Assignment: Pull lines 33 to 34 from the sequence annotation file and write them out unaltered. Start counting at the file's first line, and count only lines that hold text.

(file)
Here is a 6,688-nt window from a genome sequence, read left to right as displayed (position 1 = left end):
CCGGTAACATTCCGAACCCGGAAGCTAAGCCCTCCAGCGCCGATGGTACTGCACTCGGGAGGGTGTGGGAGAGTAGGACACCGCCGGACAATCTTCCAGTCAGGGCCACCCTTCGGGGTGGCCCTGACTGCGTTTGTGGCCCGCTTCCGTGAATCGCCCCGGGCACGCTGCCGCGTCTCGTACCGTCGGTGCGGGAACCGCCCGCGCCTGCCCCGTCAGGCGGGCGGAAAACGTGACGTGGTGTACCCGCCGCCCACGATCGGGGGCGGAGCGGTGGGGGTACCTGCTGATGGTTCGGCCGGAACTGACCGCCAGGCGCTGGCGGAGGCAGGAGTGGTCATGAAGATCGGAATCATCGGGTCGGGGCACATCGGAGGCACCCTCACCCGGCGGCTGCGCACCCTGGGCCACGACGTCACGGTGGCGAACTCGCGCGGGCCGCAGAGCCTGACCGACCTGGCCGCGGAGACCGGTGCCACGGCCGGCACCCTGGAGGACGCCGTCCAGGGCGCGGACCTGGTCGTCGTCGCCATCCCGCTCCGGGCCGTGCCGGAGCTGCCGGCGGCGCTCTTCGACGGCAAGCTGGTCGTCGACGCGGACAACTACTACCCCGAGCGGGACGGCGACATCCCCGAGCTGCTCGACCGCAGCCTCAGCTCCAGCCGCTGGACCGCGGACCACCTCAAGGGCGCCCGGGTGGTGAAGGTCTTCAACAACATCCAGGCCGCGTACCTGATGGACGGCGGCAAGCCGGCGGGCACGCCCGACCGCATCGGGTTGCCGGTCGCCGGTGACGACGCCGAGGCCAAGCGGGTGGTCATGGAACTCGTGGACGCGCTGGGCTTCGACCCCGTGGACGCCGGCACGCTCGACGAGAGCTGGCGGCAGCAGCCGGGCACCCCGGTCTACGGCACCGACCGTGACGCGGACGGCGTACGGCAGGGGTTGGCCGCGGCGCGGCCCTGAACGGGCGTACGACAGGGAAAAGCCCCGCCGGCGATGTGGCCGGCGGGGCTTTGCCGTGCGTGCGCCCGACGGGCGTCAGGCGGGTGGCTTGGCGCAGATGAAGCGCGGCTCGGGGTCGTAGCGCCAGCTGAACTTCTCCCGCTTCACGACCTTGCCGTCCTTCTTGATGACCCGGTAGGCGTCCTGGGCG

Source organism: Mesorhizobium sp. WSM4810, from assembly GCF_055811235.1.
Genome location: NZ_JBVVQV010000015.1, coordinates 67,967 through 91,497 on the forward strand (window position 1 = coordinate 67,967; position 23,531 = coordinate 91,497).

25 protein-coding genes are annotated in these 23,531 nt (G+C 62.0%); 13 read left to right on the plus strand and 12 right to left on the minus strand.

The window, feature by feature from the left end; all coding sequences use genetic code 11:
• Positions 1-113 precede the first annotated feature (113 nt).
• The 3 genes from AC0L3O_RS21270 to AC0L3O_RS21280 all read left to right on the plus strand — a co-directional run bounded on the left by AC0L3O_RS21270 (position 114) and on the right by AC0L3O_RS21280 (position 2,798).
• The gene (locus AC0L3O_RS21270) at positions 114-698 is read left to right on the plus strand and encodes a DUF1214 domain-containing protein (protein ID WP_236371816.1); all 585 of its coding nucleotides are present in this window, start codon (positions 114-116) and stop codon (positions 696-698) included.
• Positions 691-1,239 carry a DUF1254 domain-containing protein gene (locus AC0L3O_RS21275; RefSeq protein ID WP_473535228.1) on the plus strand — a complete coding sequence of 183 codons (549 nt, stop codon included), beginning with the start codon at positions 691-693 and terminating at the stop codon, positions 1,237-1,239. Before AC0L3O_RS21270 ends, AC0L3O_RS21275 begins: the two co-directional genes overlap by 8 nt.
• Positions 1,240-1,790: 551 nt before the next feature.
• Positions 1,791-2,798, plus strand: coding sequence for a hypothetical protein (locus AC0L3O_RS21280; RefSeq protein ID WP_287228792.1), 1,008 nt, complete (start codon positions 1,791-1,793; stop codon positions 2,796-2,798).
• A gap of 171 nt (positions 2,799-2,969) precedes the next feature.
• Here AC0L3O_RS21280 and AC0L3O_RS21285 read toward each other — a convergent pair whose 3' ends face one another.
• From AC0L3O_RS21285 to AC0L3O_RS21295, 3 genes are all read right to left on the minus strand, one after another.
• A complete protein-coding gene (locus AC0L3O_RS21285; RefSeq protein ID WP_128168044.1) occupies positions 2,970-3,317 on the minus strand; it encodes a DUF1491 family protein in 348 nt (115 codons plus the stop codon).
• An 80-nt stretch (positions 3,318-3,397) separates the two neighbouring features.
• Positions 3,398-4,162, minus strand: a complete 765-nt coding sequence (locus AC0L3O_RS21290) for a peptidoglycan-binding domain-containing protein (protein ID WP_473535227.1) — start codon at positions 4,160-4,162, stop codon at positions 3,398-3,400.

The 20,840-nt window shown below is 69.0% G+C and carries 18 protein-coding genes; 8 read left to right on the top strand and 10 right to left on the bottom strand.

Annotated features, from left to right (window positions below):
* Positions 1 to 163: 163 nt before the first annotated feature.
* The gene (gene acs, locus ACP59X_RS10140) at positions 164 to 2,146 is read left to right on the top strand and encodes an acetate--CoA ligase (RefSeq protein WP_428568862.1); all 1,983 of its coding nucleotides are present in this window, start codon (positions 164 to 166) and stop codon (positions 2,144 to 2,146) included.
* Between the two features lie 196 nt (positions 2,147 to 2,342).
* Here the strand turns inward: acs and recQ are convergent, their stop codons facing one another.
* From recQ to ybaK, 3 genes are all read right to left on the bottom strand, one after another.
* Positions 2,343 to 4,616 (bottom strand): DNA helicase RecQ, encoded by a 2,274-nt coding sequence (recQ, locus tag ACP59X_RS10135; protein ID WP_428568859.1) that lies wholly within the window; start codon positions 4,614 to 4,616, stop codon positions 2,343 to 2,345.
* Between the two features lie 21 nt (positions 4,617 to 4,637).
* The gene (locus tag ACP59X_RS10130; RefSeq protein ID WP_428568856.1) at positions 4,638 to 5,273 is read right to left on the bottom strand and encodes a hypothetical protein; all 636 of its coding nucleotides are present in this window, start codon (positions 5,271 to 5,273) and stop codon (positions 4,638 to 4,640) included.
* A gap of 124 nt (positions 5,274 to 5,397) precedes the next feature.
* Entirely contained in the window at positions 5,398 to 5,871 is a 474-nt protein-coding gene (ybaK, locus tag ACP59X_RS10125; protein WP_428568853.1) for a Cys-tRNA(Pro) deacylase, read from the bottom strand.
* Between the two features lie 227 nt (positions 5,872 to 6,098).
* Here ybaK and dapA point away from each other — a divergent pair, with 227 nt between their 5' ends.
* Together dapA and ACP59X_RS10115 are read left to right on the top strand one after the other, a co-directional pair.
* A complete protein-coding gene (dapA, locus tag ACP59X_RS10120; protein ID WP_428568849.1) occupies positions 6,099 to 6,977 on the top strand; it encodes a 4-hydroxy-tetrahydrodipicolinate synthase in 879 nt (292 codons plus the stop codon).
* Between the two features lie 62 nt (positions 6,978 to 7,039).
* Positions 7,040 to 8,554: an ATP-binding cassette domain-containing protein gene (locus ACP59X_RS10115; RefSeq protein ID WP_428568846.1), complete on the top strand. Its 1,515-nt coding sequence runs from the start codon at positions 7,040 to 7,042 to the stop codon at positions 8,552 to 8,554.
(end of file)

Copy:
* Together dapA and ACP59X_RS10115 are read left to right on the top strand one after the other, a co-directional pair.
* A complete protein-coding gene (dapA, locus tag ACP59X_RS10120; protein ID WP_428568849.1) occupies positions 6,099 to 6,977 on the top strand; it encodes a 4-hydroxy-tetrahydrodipicolinate synthase in 879 nt (292 codons plus the stop codon).